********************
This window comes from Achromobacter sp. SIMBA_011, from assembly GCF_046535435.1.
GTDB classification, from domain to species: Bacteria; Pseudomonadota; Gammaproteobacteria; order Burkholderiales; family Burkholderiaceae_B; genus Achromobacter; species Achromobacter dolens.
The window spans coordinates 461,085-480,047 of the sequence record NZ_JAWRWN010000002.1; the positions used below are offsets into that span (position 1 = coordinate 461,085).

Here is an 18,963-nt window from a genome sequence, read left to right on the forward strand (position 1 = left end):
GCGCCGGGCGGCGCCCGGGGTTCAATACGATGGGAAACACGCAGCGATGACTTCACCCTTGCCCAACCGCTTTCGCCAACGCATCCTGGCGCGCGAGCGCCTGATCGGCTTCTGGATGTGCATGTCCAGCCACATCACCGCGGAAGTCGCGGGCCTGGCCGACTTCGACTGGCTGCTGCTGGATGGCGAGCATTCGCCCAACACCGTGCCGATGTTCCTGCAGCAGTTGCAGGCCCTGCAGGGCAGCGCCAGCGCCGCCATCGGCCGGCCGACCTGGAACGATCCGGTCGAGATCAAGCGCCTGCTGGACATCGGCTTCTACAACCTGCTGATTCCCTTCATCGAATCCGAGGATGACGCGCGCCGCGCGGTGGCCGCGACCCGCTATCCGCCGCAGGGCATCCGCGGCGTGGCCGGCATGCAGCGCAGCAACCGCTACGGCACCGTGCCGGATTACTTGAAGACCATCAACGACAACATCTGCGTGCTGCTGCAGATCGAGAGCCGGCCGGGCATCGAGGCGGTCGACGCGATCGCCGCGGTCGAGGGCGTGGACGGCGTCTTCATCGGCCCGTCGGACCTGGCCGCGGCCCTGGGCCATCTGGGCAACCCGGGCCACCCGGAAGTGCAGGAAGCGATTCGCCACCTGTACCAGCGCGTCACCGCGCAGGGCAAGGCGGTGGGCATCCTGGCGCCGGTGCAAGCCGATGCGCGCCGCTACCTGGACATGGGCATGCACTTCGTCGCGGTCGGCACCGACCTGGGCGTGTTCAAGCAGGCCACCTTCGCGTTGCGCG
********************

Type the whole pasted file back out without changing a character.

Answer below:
This window comes from Achromobacter sp. SIMBA_011, from assembly GCF_046535435.1.
GTDB classification, from domain to species: Bacteria; Pseudomonadota; Gammaproteobacteria; order Burkholderiales; family Burkholderiaceae_B; genus Achromobacter; species Achromobacter dolens.
The window spans coordinates 461,085-480,047 of the sequence record NZ_JAWRWN010000002.1; the positions used below are offsets into that span (position 1 = coordinate 461,085).

Here is an 18,963-nt window from a genome sequence, read left to right on the forward strand (position 1 = left end):
GCGCCGGGCGGCGCCCGGGGTTCAATACGATGGGAAACACGCAGCGATGACTTCACCCTTGCCCAACCGCTTTCGCCAACGCATCCTGGCGCGCGAGCGCCTGATCGGCTTCTGGATGTGCATGTCCAGCCACATCACCGCGGAAGTCGCGGGCCTGGCCGACTTCGACTGGCTGCTGCTGGATGGCGAGCATTCGCCCAACACCGTGCCGATGTTCCTGCAGCAGTTGCAGGCCCTGCAGGGCAGCGCCAGCGCCGCCATCGGCCGGCCGACCTGGAACGATCCGGTCGAGATCAAGCGCCTGCTGGACATCGGCTTCTACAACCTGCTGATTCCCTTCATCGAATCCGAGGATGACGCGCGCCGCGCGGTGGCCGCGACCCGCTATCCGCCGCAGGGCATCCGCGGCGTGGCCGGCATGCAGCGCAGCAACCGCTACGGCACCGTGCCGGATTACTTGAAGACCATCAACGACAACATCTGCGTGCTGCTGCAGATCGAGAGCCGGCCGGGCATCGAGGCGGTCGACGCGATCGCCGCGGTCGAGGGCGTGGACGGCGTCTTCATCGGCCCGTCGGACCTGGCCGCGGCCCTGGGCCATCTGGGCAACCCGGGCCACCCGGAAGTGCAGGAAGCGATTCGCCACCTGTACCAGCGCGTCACCGCGCAGGGCAAGGCGGTGGGCATCCTGGCGCCGGTGCAAGCCGATGCGCGCCGCTACCTGGACATGGGCATGCACTTCGTCGCGGTCGGCACCGACCTGGGCGTGTTCAAGCAGGCCACCTTCGCGTTGCGCG